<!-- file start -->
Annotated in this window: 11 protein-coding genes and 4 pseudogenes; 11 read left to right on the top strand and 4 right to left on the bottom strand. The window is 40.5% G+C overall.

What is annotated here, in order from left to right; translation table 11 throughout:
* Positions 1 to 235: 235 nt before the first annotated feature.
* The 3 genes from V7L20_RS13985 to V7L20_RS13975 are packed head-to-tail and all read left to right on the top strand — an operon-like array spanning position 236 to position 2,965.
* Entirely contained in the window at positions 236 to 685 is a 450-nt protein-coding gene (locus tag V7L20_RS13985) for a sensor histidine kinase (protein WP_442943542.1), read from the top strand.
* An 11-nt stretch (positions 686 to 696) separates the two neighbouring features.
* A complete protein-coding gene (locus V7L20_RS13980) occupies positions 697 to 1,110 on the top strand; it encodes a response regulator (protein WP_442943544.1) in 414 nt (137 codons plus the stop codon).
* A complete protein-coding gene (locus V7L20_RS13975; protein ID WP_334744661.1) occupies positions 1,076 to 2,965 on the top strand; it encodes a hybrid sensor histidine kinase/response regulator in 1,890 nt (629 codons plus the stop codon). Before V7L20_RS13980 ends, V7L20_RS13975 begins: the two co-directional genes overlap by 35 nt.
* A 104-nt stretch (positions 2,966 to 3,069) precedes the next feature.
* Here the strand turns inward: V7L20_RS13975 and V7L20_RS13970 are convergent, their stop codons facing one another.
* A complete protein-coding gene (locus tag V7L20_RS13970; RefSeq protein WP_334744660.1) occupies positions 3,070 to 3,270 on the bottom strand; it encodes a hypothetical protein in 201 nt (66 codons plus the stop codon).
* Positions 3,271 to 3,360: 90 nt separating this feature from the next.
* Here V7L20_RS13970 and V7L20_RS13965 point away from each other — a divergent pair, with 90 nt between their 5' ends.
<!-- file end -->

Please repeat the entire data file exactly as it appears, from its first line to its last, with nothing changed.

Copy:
Annotated in this window: 11 protein-coding genes and 4 pseudogenes; 11 read left to right on the top strand and 4 right to left on the bottom strand. The window is 40.5% G+C overall.

What is annotated here, in order from left to right; translation table 11 throughout:
* Positions 1 to 235: 235 nt before the first annotated feature.
* The 3 genes from V7L20_RS13985 to V7L20_RS13975 are packed head-to-tail and all read left to right on the top strand — an operon-like array spanning position 236 to position 2,965.
* Entirely contained in the window at positions 236 to 685 is a 450-nt protein-coding gene (locus tag V7L20_RS13985) for a sensor histidine kinase (protein WP_442943542.1), read from the top strand.
* An 11-nt stretch (positions 686 to 696) separates the two neighbouring features.
* A complete protein-coding gene (locus V7L20_RS13980) occupies positions 697 to 1,110 on the top strand; it encodes a response regulator (protein WP_442943544.1) in 414 nt (137 codons plus the stop codon).
* A complete protein-coding gene (locus V7L20_RS13975; protein ID WP_334744661.1) occupies positions 1,076 to 2,965 on the top strand; it encodes a hybrid sensor histidine kinase/response regulator in 1,890 nt (629 codons plus the stop codon). Before V7L20_RS13980 ends, V7L20_RS13975 begins: the two co-directional genes overlap by 35 nt.
* A 104-nt stretch (positions 2,966 to 3,069) precedes the next feature.
* Here the strand turns inward: V7L20_RS13975 and V7L20_RS13970 are convergent, their stop codons facing one another.
* A complete protein-coding gene (locus tag V7L20_RS13970; RefSeq protein WP_334744660.1) occupies positions 3,070 to 3,270 on the bottom strand; it encodes a hypothetical protein in 201 nt (66 codons plus the stop codon).
* Positions 3,271 to 3,360: 90 nt separating this feature from the next.
* Here V7L20_RS13970 and V7L20_RS13965 point away from each other — a divergent pair, with 90 nt between their 5' ends.